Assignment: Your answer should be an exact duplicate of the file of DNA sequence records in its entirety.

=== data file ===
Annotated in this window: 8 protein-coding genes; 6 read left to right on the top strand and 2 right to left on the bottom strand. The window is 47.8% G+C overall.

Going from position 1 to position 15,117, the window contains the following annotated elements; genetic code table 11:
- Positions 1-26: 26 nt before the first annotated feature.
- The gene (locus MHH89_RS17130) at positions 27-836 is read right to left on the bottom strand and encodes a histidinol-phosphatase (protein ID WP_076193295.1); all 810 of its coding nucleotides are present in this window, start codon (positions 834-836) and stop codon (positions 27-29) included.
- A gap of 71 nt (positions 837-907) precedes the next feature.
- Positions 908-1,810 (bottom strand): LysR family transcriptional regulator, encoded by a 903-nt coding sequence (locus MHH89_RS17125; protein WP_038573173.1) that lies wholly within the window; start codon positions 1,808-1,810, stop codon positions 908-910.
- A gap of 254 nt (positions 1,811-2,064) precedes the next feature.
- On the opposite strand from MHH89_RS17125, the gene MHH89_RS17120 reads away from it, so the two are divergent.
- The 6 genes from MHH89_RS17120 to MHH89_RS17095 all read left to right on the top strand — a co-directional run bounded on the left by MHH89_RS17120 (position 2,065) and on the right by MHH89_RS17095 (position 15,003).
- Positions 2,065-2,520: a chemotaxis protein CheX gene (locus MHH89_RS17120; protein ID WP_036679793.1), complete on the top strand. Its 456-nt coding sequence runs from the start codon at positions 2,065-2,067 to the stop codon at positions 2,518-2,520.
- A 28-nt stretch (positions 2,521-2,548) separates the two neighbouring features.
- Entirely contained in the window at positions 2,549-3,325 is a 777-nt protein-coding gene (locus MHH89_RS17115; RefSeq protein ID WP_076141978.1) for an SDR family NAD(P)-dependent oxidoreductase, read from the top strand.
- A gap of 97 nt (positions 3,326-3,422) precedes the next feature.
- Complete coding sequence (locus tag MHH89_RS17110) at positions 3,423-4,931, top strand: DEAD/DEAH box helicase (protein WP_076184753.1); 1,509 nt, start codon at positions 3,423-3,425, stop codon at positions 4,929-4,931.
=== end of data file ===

Annotated in this window: 8 protein-coding genes; 6 read left to right on the top strand and 2 right to left on the bottom strand. The window is 47.8% G+C overall.

Going from position 1 to position 15,117, the window contains the following annotated elements; genetic code table 11:
- Positions 1-26: 26 nt before the first annotated feature.
- The gene (locus MHH89_RS17130) at positions 27-836 is read right to left on the bottom strand and encodes a histidinol-phosphatase (protein ID WP_076193295.1); all 810 of its coding nucleotides are present in this window, start codon (positions 834-836) and stop codon (positions 27-29) included.
- A gap of 71 nt (positions 837-907) precedes the next feature.
- Positions 908-1,810 (bottom strand): LysR family transcriptional regulator, encoded by a 903-nt coding sequence (locus MHH89_RS17125; protein WP_038573173.1) that lies wholly within the window; start codon positions 1,808-1,810, stop codon positions 908-910.
- A gap of 254 nt (positions 1,811-2,064) precedes the next feature.
- On the opposite strand from MHH89_RS17125, the gene MHH89_RS17120 reads away from it, so the two are divergent.
- The 6 genes from MHH89_RS17120 to MHH89_RS17095 all read left to right on the top strand — a co-directional run bounded on the left by MHH89_RS17120 (position 2,065) and on the right by MHH89_RS17095 (position 15,003).
- Positions 2,065-2,520: a chemotaxis protein CheX gene (locus MHH89_RS17120; protein ID WP_036679793.1), complete on the top strand. Its 456-nt coding sequence runs from the start codon at positions 2,065-2,067 to the stop codon at positions 2,518-2,520.
- A 28-nt stretch (positions 2,521-2,548) separates the two neighbouring features.
- Entirely contained in the window at positions 2,549-3,325 is a 777-nt protein-coding gene (locus MHH89_RS17115; RefSeq protein ID WP_076141978.1) for an SDR family NAD(P)-dependent oxidoreductase, read from the top strand.
- A gap of 97 nt (positions 3,326-3,422) precedes the next feature.
- Complete coding sequence (locus tag MHH89_RS17110) at positions 3,423-4,931, top strand: DEAD/DEAH box helicase (protein WP_076184753.1); 1,509 nt, start codon at positions 3,423-3,425, stop codon at positions 4,929-4,931.